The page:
7 tips for addressing negative feedback on your content

Many of us run blogs, write articles or manage social media for our organizations. In any of these scenarios, we may have been faced with – or may one day face – a situation where a reader responds with a negative comment on the content, or the organization or person responsible for the content. Comments can range from disgruntled, to scathing, to downright slanderous. How do you address negative comments? Here are seven tips, based on an article by Brian Appleton, published in the Content Marketing Institute blog.

1. Play it cool 

Appleton reminds us that responding in the heat of the moment usually makes things worse. He adds: “Take the time to consider your reply and don’t jump to conclusions. First, consider the context of the complaint and then formulate a response.”

2. Understand your responsibility

Your responsibility first and foremost is to your target audience and stakeholders. They deserve the most attention and effort devoted to addressing a negative comment. “If the commenter isn’t part of your target market, don’t go overboard to appease him or her,” says Appleton. Address the issue in the most appropriate way given the context, and use the opportunity to showcase your brand in a positive light.

3. Resist the urge to go generic

What’s worse than ignoring a negative but valid comment? Responding with a generic statement. If your response is clearly copy-and-paste and is not customized to address the concern, you will further infuriate the commenter, and may even infuriate and frustrate other readers who up until then had a favourable view of your organization or work. You may lose supporters.

4. Identify hopeless interactions

In some cases, you may encounter commenters that you know you will not be able to reason with. These people include trolls – described by Appleton as “people who enjoy stirring up trouble by trying to provoke irrational or emotional responses” – or disgruntled stakeholders (for example, ex-employees or partners) who have a personal vendetta.

When dealing with slanderous comments, comments that your audience would deem offensive, or comments that could put your stakeholders in harm’s way, it is acceptable to hide or delete such feedback. In less damaging cases, you may choose to either: (a) directly respond to the comment in a professional manner that counters the claims with specific examples (such as links to articles, publications or data supporting your position); or (b) avoid unnecessary back-and-forth with the commenter by not directly responding to the comment but addressing it nonetheless in a separate post or statement. In this post or statement, you should also counter any negative claim made with evidence to support your position.

5. Block or ban (in rare circumstances)

In addition to hiding or deleting highly damaging feedback, it is also acceptable to block or ban specific commenters as a last resort. But before doing so, try to see if a peaceful resolution that preserves your brand’s integrity and addresses legitimate concerns is possible.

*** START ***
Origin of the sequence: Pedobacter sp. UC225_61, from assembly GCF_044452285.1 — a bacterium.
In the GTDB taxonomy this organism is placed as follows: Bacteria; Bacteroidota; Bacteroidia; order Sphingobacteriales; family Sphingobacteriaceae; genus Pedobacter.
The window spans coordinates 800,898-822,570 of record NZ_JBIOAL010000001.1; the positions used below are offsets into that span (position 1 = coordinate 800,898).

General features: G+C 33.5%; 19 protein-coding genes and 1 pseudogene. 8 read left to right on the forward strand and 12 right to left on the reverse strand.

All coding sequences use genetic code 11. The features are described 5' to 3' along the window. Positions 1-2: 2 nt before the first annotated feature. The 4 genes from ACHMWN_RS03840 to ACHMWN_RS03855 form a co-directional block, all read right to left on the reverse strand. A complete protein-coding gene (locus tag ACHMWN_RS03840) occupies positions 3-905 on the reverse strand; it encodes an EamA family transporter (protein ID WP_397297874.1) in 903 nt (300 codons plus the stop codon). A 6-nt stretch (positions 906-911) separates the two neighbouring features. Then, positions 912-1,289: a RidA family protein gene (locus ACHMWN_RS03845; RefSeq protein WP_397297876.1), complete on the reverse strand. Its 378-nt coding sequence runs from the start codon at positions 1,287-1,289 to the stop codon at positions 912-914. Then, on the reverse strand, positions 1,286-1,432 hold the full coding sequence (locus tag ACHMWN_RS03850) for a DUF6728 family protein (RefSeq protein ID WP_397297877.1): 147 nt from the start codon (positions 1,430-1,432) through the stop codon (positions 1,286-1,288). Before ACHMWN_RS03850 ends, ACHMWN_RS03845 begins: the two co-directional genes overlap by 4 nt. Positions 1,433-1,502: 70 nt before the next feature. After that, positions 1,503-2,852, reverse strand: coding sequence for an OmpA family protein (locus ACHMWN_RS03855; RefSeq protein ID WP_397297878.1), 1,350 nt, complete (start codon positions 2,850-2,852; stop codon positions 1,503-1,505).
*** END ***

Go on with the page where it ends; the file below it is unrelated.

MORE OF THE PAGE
6. Respond kindly, not in kind

In all cases, remain professional. Do not resort to ‘fight fire with fire’ approach, mockery, or other inappropriate responses. You may gain some fans, but in the long run, this may damage some of your key stakeholder relationships, given that such responses will likely not be consistent with your brand – the brand the your stakeholders know and trust.

Instead, make a real effort to truly understand the issue at hand, and the actual/underlying intent of the comment. “Once you think you understand how the message was intended, you can craft an appropriate response,” says Appleton. And remember: ensure that your response is professional and consistent with your brand.

7. Transform the conversation 

“Turn a negative into a positive by changing the narrative and owning the experience,” says Appleton. For non-profits, this could mean using your response to acknowledge your failure and, more importantly, explain what you are doing to learn from and address the failure. In other cases, an author can own their mistake and unapologetically laugh about it with their audience. In all cases, always be transparent, accountable and true to your brand. By doing so, you will build trust and be more positively perceived by your audience.

Bonus tip: Prevention is the best medicine

“It’s always best to anticipate problems and address potential concerns before your content goes live,” adds Appleton. I couldn’t agree more. You can save yourself a lot of stress by putting in the work beforehand to anticipate and address issues and concerns.  Some ideas include:

  • Addressing potential issues that may be raised by readers in the content itself
  • Banning offensive words in your social media channels, via the platform’s settings (such as on Facebook) or by sharing guidelines and codes of conduct
  • Upholding your brand’s integrity, transparency and accountability in all facets of your work
  • Working with all partners to ensure that your brand consistently delivers positive and impactful results